Since I’m seeing Chris Papagianis’ CDS proposal mentioned some more (by Matt Continetti, for instance), it’s worth pushing back on it a little bit more in light of Goldman’s recent activity.
I am a person who is skeptical that the financial market prices always and everywhere and at all times reflect some sort of inherent value, and as such I’m reluctant to give huge amount of regulatory power over to it. So consider Christopher Papagianis suggestion at Economics 21 (my original comments are here). Chris:
In the Hart and Zingales framework, once the CDS spread rises above a pre-specified “critical threshold,” the regulator would force the institution in question to issue equity (offer new stock for sale) until the CDS spread moves back below the threshold…CDS spreads, by contrast, are perfectly correlated with market participants’ collective view of the probability of default…having the regulator demand that the institution issue new equity, the debt of the institution could automatically convert into equity.
And let’s go to the original Hart and Zingales piece for a little more how to work it in practice:
If the trigger were to be set off by a too-high CDS price, the regulator would be required to carry out a “stress test” on the financial institution to determine if it is indeed at risk. In a stress test, regulators use sophisticated algorithms to run “what if” scenarios that examine whether a financial institution has sufficient assets to survive serious financial shocks. A stress test should precede any other action, so that extraneous panic is not allowed to bring down financial institutions unnecessarily. If, for instance, a few significant hedge funds or other investors lost confidence in a bank on the basis of a rumor or misperception about its strength, and began to buy credit default swaps as protection against its failure, the CDS price would rise and might trigger regulatory action. It is important that the regulator first test the validity of the concern before acting on it.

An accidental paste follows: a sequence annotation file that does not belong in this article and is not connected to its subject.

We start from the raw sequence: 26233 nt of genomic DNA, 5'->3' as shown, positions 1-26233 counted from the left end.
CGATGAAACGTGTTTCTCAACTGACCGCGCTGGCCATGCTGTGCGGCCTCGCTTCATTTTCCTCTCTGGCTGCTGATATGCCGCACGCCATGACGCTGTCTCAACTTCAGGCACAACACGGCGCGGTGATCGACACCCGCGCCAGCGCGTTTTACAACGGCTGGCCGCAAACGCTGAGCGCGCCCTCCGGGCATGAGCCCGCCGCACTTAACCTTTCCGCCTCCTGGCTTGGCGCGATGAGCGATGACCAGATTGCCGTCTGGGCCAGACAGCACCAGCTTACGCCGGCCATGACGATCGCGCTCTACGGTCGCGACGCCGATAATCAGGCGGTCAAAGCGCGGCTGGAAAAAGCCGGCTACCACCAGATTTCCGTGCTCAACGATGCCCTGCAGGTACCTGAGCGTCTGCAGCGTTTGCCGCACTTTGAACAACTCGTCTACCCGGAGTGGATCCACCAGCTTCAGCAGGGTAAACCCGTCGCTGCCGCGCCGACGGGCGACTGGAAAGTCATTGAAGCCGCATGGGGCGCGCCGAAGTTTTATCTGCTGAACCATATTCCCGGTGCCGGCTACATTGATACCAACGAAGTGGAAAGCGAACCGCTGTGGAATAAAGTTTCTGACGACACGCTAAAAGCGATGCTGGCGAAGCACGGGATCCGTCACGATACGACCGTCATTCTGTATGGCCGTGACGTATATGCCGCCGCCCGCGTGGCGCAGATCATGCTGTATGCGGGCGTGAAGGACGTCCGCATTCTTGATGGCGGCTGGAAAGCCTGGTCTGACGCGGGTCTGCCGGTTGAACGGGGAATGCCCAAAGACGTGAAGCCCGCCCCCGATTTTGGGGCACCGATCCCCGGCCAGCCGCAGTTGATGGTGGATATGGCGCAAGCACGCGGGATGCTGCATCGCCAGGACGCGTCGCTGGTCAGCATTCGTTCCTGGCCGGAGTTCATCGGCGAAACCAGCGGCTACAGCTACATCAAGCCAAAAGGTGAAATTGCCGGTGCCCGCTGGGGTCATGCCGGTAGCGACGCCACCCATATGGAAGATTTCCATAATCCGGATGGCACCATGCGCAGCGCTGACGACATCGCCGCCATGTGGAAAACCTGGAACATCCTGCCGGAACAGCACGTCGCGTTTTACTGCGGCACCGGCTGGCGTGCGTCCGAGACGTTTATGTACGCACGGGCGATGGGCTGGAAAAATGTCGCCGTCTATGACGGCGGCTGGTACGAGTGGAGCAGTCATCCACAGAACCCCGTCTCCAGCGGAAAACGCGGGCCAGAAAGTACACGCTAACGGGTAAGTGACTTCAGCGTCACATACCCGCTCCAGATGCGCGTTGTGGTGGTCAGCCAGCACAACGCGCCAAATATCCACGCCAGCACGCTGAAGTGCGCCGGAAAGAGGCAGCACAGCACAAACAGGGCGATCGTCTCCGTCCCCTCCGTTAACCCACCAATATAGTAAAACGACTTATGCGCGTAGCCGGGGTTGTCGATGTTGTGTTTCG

Their target number is at 100 bps to begin actions.
So, should we begin resolution powers against Goldman? Forcing it to issue equity out of debt? Hart/Zingales says we should initiate a stress test, but could you even imagine how much of a political nightmare that would be right now with SEC investigations ongoing?
And here’s the question: let’s say there would probably be a mean reversion back to the previous CDS number without resolution authority. But in this new world, who would bring it down to 99bps knowing that at 100bps everything changes? Remember at 100bps you’ve initiating something that has a reasonable chance of death spiraling into a big payout.
It may also be a good time to revisit some of the problems of these types of instruments/resolution authority regimes brought up by the FT and Gillian Tett, with the CoCo as the “nuclear warhead in the capital structure. He thought that if the bank approached the trigger, everyone would pull out and that looming conversion would cause more fear than reassurance. ”
Things to consider when you are hoping that the market will take care of the problems we have with regulators – the market introduces a whole new world of problems, some that might even be worse than the current stuff we are dealing with.